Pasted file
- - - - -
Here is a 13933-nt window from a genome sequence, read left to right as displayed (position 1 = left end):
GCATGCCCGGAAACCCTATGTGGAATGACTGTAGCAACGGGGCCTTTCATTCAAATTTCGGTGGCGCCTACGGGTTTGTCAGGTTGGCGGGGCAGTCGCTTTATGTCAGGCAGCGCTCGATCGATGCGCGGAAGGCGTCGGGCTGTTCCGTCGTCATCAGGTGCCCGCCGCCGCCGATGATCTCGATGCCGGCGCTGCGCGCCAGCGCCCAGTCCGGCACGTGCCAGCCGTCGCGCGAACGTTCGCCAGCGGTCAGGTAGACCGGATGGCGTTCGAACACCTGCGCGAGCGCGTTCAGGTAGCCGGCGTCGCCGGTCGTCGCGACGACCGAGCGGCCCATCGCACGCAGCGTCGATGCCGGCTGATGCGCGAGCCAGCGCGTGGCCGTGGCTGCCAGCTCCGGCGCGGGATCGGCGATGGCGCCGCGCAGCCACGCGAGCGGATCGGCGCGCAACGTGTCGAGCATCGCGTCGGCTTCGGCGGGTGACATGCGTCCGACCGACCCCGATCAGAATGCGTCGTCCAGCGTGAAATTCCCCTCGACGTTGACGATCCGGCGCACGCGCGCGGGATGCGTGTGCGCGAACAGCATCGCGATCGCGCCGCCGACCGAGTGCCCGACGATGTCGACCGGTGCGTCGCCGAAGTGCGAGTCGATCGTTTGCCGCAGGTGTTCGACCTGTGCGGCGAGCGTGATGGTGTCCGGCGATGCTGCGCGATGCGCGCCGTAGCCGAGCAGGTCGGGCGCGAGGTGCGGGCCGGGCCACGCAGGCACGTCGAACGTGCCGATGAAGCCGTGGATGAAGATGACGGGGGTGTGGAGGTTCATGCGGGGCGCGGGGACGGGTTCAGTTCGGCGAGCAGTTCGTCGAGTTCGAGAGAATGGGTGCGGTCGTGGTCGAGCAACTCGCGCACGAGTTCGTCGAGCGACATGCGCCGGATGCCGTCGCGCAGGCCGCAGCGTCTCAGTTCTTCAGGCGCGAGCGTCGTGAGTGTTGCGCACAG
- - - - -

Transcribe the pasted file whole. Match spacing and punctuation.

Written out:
Here is a 13933-nt window from a genome sequence, read left to right as displayed (position 1 = left end):
GCATGCCCGGAAACCCTATGTGGAATGACTGTAGCAACGGGGCCTTTCATTCAAATTTCGGTGGCGCCTACGGGTTTGTCAGGTTGGCGGGGCAGTCGCTTTATGTCAGGCAGCGCTCGATCGATGCGCGGAAGGCGTCGGGCTGTTCCGTCGTCATCAGGTGCCCGCCGCCGCCGATGATCTCGATGCCGGCGCTGCGCGCCAGCGCCCAGTCCGGCACGTGCCAGCCGTCGCGCGAACGTTCGCCAGCGGTCAGGTAGACCGGATGGCGTTCGAACACCTGCGCGAGCGCGTTCAGGTAGCCGGCGTCGCCGGTCGTCGCGACGACCGAGCGGCCCATCGCACGCAGCGTCGATGCCGGCTGATGCGCGAGCCAGCGCGTGGCCGTGGCTGCCAGCTCCGGCGCGGGATCGGCGATGGCGCCGCGCAGCCACGCGAGCGGATCGGCGCGCAACGTGTCGAGCATCGCGTCGGCTTCGGCGGGTGACATGCGTCCGACCGACCCCGATCAGAATGCGTCGTCCAGCGTGAAATTCCCCTCGACGTTGACGATCCGGCGCACGCGCGCGGGATGCGTGTGCGCGAACAGCATCGCGATCGCGCCGCCGACCGAGTGCCCGACGATGTCGACCGGTGCGTCGCCGAAGTGCGAGTCGATCGTTTGCCGCAGGTGTTCGACCTGTGCGGCGAGCGTGATGGTGTCCGGCGATGCTGCGCGATGCGCGCCGTAGCCGAGCAGGTCGGGCGCGAGGTGCGGGCCGGGCCACGCAGGCACGTCGAACGTGCCGATGAAGCCGTGGATGAAGATGACGGGGGTGTGGAGGTTCATGCGGGGCGCGGGGACGGGTTCAGTTCGGCGAGCAGTTCGTCGAGTTCGAGAGAATGGGTGCGGTCGTGGTCGAGCAACTCGCGCACGAGTTCGTCGAGCGACATGCGCCGGATGCCGTCGCGCAGGCCGCAGCGTCTCAGTTCTTCAGGCGCGAGCGTCGTGAGTGTTGCGCACAG